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+ Donato Wharton - Body Isolations
+ Svalastog - Woodwork
+ Tim Hecker - Harmony In Ultraviolet
+ Rosy Parlane - Jessamine
+ Jarvis Cocker - The Jarvis Cocker Record
+ Múm - Peel Session
+ Deloris - Ten Lives
+ Minimum Chips - Lady Grey
+ Badly Drawn Boy - Born In The U.K.
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+ The Blood Brothers - Young Machetes
+ The Places - Songs For Creeps
+ Camille - Le Fil
+ Wolf Eyes - Human Animal
+ Christina Carter - Electrice
+ The Decemberists - The Crane Wife
+ Junior Boys - So This Is Goodbye
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+ Rafael Toral - Space
+ Bob Dylan - Modern Times
+ Excepter - Alternation
+ Chris Thile - How To Grow A Woman From The Ground
+ Brad Mehldau - Live in Japan
+ M Ward - Post-War
+ Various Artists - Touch 25
+ The Mountain Goats - Get Lonely
+ The White Birch - Come Up For Air
+ Camera Obscura - Let's Get Out of This Country
+ Coachwhips - Double Death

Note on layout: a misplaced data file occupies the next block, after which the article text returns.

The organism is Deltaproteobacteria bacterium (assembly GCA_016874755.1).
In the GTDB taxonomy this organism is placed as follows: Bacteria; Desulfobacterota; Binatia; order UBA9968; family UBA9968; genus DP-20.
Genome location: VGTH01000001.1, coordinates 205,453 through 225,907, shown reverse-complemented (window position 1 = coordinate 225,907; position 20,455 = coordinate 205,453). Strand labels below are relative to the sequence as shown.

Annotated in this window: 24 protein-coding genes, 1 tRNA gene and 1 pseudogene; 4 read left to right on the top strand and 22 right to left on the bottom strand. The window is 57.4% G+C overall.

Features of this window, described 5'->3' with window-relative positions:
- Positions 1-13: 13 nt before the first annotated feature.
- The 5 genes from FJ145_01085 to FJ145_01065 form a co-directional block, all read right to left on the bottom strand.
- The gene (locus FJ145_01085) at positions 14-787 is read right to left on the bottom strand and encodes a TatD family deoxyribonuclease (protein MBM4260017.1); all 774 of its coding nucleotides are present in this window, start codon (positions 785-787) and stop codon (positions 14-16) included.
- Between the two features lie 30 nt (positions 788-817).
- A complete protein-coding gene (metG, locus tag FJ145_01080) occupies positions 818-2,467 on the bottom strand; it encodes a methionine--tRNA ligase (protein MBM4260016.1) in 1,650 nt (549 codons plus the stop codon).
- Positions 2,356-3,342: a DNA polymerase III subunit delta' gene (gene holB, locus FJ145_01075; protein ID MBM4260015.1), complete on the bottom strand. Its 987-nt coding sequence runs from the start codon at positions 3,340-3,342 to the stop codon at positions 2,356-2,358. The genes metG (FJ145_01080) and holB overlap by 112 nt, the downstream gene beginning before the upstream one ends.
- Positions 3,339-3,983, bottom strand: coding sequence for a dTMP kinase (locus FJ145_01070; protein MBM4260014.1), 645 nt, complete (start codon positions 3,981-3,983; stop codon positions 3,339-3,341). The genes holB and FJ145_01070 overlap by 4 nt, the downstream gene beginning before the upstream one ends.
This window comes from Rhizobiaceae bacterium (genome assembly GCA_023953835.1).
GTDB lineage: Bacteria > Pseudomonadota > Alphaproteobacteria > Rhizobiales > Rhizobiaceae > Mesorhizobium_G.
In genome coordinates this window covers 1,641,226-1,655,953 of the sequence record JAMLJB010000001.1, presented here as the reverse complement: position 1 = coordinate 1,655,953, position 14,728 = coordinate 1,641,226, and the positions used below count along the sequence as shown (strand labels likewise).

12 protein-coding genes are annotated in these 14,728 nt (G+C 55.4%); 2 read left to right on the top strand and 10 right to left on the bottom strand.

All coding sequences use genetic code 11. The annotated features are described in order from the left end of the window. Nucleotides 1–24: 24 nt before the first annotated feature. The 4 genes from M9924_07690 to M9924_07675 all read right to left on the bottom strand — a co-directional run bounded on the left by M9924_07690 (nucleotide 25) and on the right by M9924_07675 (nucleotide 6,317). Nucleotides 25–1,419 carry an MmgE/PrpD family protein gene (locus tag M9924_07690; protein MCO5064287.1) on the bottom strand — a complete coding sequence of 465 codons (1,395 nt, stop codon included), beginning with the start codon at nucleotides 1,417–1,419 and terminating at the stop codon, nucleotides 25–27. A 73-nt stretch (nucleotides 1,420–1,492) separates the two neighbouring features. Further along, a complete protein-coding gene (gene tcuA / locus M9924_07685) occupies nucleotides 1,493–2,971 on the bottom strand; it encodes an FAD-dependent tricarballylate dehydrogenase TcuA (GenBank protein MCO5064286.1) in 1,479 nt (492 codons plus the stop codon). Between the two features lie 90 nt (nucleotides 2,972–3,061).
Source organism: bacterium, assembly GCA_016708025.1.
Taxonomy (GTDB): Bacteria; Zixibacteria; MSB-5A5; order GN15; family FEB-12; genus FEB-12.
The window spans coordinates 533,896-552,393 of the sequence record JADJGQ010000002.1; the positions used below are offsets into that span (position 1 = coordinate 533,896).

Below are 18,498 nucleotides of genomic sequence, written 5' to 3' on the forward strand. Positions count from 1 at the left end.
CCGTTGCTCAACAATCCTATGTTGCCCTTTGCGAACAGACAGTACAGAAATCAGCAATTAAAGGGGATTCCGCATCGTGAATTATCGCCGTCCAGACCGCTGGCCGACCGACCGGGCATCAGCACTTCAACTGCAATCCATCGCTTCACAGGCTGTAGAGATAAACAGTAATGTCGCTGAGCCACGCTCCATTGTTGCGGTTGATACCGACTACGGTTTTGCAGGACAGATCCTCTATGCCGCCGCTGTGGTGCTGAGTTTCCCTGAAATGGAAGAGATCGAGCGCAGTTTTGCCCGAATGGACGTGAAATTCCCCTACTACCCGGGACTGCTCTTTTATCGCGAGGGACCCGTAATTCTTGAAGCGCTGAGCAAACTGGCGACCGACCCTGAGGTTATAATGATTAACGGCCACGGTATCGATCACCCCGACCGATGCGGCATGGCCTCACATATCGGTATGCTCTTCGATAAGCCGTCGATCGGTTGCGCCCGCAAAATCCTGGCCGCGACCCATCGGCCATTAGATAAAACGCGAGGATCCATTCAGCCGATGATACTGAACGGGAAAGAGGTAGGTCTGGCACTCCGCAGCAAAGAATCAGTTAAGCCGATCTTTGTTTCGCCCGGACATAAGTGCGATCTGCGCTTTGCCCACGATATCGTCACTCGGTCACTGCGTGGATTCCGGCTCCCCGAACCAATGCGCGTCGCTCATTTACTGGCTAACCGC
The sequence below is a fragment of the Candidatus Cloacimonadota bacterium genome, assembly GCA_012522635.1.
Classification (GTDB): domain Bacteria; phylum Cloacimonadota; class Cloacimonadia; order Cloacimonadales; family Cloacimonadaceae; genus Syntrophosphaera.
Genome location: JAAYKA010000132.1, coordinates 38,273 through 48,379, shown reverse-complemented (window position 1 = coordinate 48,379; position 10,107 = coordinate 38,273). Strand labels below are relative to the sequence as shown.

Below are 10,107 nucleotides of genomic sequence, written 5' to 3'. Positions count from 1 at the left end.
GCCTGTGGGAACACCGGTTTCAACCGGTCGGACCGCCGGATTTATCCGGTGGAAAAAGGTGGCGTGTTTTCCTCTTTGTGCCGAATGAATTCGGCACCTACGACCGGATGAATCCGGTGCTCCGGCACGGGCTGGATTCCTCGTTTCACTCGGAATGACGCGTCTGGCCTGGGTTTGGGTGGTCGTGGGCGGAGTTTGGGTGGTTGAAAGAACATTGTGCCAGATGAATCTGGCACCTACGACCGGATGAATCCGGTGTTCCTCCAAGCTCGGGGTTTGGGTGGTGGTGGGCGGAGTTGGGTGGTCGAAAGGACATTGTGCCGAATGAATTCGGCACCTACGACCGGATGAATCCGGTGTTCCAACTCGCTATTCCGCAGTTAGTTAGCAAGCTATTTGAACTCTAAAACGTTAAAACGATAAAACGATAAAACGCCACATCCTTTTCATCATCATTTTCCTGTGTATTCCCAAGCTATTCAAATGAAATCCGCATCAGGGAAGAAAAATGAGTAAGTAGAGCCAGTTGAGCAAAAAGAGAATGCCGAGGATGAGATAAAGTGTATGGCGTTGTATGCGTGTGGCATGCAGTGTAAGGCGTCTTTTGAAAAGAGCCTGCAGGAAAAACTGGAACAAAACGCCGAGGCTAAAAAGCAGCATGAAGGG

+ Various Artists - Tibetan And Bhutanese Instrumental And Folk Music, Volume 2
+ Giuseppe Ielasi - Giuseppe Ielasi
+ Cex - Actual Fucking
+ Sufjan Stevens - The Avalanche
+ Leafcutter John - The Forest And The Sea
+ Carla Bozulich - Evangelista
+ Barbara Morgenstern - The Grass Is Always Greener
+ Robin Guthrie - Continental
+ Peaches - Impeach My Bush
+ Oakley Hall - Second Guessing
+ Klee - Honeysuckle
+ The Court & Spark - Hearts
+ TV On The Radio - Return To Cookie Mountain
+ Awesome Color - Awesome Color
+ Jenny Wilson - Love And Youth
+ Asobi Seksu - Citrus
+ Marsen Jules - Les Fleurs
+ The Moore Brothers - Murdered By The Moore Brothers
+ Regina Spektor - Begin To Hope
+ The 1900s - Plume Delivery EP
+ Alejandro Escovedo - The Boxing Mirror